The ultrasound image of a pleural effusion shows loss of pleural movement. When etiology is infectious, hyperechoic structures are visible in the effusion’s interior or adhered to the pleura; presence of septation indicates chronic conditions. An effusion’s extent can be estimated in several ways, but qualitative characteristics are always more useful for determining prognosis.[1313 Cassanelli N, Caroli G, Dolci G, Dell’amore A, Luciano G, Bini A, et al. Accuracy of transthoracic ultrasound for the detection of pleural adhesions. Eur J Cardiothorac Surg [Internet]. 2012 Nov [cited 2018 Feb 8];42(5):813–8. Available from: https://pdfs.semanticscholar.org/f4b8/921a089b8e6508615fbab0e6481259c09c66.pdf
https://pdfs.semanticscholar.org/f4b8/92...
,1414 Balik M, Plasil P, Waldauf P, Pazout J, Fric M, Otahal M, et al. Ultrasound estimation of volume of pleural fluid in mechanically ventilated patients. Intensive Care Med. 2006 Feb;32(2):318.]

Data collection and analysis

We set up an Excel database and performed data analysis with SPSS version 20. Absolute and relative frequencies were used. We used the Fisher exact test for analysis of associations involving patient type, PE locus, and ultrasound pattern (significance threshold p = 0.05).

Ethics

Patients or their relatives (in the case of unconscious or sedated patients) received explanation of the study’s objectives, risks and benefits, and written informed consent was obtained. The study was approved by CIMEQ’s ethics committee.

RESULTS

PE was diagnosed in 81.2% of patients (117/144). Approximately 55.6% (65/117) of PE cases occurred in surgical patients and 44.4% (52/117) in clinical patients. Bilateral effusions were most common at 68.4% (80/117) followed by effusions on the right (23.9%, 28/117) and left side (7.7%, 9/117) (Table 1).

PE ultrasound patterns showed decreasing frequency from simplest to most complex. Pattern I was observed in 61.5% of cases (72/117), pattern II A in 21.4% (25/117) and pattern II B in 12.8% (15/117). The septated pattern III was observed in 3.4% (4/117) and pattern IV in a single patient for 0.9% (1/177) (Table 1).

Table 1
Relation between ultrasound pattern and pleural effusion localization (n = 117)

In clinical patients, no association was found between PE location and ultrasound pattern (Fisher exact test 4.28, p = 0.96). In surgical patients, however, we found an association (Fisher exact test of 14.16, p = 0.011) between bilateral localization and more complex ultrasound patterns (II A, II B and III).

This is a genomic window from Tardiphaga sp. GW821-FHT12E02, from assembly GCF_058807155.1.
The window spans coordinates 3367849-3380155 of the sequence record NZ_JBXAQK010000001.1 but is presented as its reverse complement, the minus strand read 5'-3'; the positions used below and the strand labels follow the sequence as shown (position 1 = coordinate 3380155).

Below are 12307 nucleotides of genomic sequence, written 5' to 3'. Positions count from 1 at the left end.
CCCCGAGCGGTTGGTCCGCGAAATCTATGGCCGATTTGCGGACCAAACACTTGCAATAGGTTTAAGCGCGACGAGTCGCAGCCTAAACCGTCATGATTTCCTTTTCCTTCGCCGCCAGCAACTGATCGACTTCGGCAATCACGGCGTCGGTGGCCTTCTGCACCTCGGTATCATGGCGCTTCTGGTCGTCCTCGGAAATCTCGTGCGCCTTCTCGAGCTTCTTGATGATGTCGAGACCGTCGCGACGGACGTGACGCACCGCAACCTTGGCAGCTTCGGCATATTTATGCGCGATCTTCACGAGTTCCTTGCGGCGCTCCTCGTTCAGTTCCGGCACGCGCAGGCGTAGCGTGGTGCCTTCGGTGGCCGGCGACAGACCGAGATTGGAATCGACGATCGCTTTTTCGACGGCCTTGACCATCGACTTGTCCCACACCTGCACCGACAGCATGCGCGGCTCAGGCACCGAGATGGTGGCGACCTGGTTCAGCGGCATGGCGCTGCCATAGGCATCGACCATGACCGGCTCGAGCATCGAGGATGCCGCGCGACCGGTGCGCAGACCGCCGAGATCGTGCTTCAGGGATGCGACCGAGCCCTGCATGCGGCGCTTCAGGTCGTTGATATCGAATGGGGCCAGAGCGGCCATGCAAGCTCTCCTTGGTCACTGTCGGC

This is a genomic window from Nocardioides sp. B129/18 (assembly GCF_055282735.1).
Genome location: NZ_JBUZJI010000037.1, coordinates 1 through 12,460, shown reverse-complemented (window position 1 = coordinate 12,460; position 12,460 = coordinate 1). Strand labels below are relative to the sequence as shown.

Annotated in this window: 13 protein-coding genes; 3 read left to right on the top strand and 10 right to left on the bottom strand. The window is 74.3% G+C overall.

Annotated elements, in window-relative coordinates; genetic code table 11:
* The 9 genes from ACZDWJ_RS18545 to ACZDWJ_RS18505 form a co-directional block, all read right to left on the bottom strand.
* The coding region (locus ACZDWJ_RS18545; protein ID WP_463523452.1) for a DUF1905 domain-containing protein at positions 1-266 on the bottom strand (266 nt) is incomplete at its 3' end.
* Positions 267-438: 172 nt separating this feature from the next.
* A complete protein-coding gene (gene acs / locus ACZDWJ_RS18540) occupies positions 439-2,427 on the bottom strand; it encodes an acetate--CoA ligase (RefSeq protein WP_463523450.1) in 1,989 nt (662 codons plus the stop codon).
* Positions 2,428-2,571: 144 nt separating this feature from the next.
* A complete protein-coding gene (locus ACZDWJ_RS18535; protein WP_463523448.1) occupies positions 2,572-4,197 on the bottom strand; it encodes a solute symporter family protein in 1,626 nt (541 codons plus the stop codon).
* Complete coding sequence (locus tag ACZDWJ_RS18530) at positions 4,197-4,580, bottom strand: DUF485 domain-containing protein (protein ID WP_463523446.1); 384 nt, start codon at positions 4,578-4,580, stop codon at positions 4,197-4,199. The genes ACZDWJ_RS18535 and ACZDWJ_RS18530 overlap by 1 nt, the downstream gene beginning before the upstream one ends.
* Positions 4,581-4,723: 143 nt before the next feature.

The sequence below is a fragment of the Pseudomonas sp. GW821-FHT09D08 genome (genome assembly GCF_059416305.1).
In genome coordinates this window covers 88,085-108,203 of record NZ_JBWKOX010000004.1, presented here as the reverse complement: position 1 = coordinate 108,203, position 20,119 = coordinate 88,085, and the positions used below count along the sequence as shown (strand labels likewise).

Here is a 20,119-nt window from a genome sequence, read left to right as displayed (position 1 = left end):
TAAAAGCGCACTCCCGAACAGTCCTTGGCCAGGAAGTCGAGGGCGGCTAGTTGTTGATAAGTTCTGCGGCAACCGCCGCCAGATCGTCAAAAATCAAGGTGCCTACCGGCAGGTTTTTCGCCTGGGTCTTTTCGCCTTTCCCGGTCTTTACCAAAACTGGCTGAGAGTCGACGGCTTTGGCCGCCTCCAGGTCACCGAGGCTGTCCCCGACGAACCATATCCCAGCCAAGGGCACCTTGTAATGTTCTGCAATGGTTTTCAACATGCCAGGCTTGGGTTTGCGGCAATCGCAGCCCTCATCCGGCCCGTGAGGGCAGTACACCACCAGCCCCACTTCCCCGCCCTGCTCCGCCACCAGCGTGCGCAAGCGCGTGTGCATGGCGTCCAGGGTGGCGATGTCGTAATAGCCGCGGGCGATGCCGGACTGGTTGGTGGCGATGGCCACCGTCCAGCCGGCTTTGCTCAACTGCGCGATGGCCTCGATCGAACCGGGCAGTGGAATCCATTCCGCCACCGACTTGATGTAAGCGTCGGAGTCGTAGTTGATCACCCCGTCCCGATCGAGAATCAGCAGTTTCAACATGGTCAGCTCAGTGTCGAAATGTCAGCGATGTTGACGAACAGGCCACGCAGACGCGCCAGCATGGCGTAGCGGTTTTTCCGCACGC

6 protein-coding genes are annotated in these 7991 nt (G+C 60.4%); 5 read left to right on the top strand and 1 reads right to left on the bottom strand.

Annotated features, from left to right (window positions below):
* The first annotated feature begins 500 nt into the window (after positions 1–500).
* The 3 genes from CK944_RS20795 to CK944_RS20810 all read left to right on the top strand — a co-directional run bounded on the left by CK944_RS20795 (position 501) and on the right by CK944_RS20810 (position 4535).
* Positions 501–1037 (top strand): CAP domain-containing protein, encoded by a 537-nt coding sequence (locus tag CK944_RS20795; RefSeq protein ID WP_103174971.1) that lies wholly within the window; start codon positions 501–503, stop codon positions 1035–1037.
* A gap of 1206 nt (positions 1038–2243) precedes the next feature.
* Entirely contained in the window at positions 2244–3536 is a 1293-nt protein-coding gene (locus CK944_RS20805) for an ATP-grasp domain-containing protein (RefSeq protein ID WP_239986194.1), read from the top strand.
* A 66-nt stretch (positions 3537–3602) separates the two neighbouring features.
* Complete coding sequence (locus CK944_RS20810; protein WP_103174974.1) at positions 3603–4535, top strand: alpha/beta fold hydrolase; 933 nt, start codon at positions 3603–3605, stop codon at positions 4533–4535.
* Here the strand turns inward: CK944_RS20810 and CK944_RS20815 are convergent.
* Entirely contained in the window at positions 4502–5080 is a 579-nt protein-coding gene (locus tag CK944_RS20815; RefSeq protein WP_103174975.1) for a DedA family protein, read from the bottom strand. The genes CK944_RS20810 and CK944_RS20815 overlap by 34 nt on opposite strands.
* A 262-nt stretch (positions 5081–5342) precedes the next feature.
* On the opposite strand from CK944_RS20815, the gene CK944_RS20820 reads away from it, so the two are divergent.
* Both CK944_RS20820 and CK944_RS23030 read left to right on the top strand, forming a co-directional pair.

LESSONS LEARNED

Compared to other studies, ours found higher frequency of PE diagnosed via LU. One study in a US ICU reported 62% (62/100)[1515 Mattison LE, Coppage L, Alderman DF, Herlong JO, Sahn SA. Pleural effusions in the medical ICU: prevalence, causes, and clinical implications. Chest. 1997 Apr;111(4):1018–23.] and another in an Egyptian multipurpose ICU reported 60% (78/130) in patients with pleuropulmonary disorders.[1616 Elmahalawy II, Doha NM, Ebeid OM, Abdel-Hady MA, Saied O. Role of thoracic ultrasound in diagnosis of pulmonary and pleural diseases in critically ill patients. Egypt J Chest Dis Tuberculosis. 2017 Apr;66(2):261–6.] Results of a German study carried out in a surgical ICU were similar to ours, as PE was diagnosed in 73% of cases (35/48).[1717 Schleder S, Dornia C, Poschenrieder F, Dendl L, Cojocaru L, Bein T, et al. Bedside diagnosis of pleural effusion with a latest generation handcarried ultrasound device in intensive care patients. Acta Radiol. 2012 Jun 1;53(5):556–60.] Our study was conducted in a multipurpose ICU where patients with complex surgeries receive postoperative care. To maintain proper hemodynamic status during surgery, large volumes of liquid are administered intravenously. This necessary overhydration may increase circulating volume and cause increased pleural capillary pressure with a decrease in reabsorption, thereby producing PE.[1818 Miserocchi G. Mechanisms controlling the volume of pleural fluid and extravascular lung water. Eur Respir Rev. 2009 Dec;18(114):244–52.] Most PE patients in our study were in the surgical group. From these observations, we infer that PE is a common disorder in ICUs, especially in surgical patients.

Unlike results reported by other authors, where the right hemithorax was the most common locus of PE, our study found the bilateral most prevalent. In a Cuban internal medicine clinic, Pérez Bada found that 63.6% (35/55) of cases presented on the right side, 23.6% (13/55) on the left, and 12.7% (7/55) bilaterally.[1919 Pérez Bada E, Rodríguez Antelo R, Marín Torres MA, Ruíz Martínez M, Bermúdez Martín L, Rodríguez Niebla G. Caracterización del derrame pleural en el Servicio de Medicina Interna. Acta Méd del Centro. 2013;7(1):19–26. Spanish.] In pediatric clinics in Cuba’s Sancti Spíritus Province, right pleural effusion was the most common with 66.7% (10/15).[2020 Cordeiro Díaz M, Pérez Rodríguez T, Rivero Díaz A. Derrame pleural. Casuística de un año. Rev Cubana Ped. 1987;59(2):257–63. Spanish.] Although these were not ICU patients, we mention these findings here as the only comparisons available for Cuba. A study in Nigeria found PE in the right hemithorax in 50.2% (107/213) of cases, in the left in 42.7% (91/213), and bilaterally in 5.6% (12/213).[2121 Adeoye PO, Johnson WR, Desalu OO, Ofoegbu CP, Fawibe AE, Salami AK, et al. Etiology, clinical characteristics, and management of pleural effusion in Ilorin, Nigeria. Niger Med J. 2017 Mar–Apr;58(2):76–80.] In a hepatic hydrothorax study in Madrid, the right side also predominated (85.4%).[2222 Fernández Font JM, Miguel Díez JD, Opio Maestro V. Hidrotórax hepático. An Med Interna. 2005 May;22(5):248–57. Spanish.] In Tu’s study, right localization was most common with 39.4% (37/94), followed by left with 30.8% (29/94), then bilateral with 29.8% (28/94).[1212 Tu CY, Hsu WH, Hsia TC, Chen HJ, Tsai KD, Hung CW, et al. Pleural effusions in febrile medical ICU patients: chest ultrasound study. Chest. 2004 Oct;126(4):1274–80.]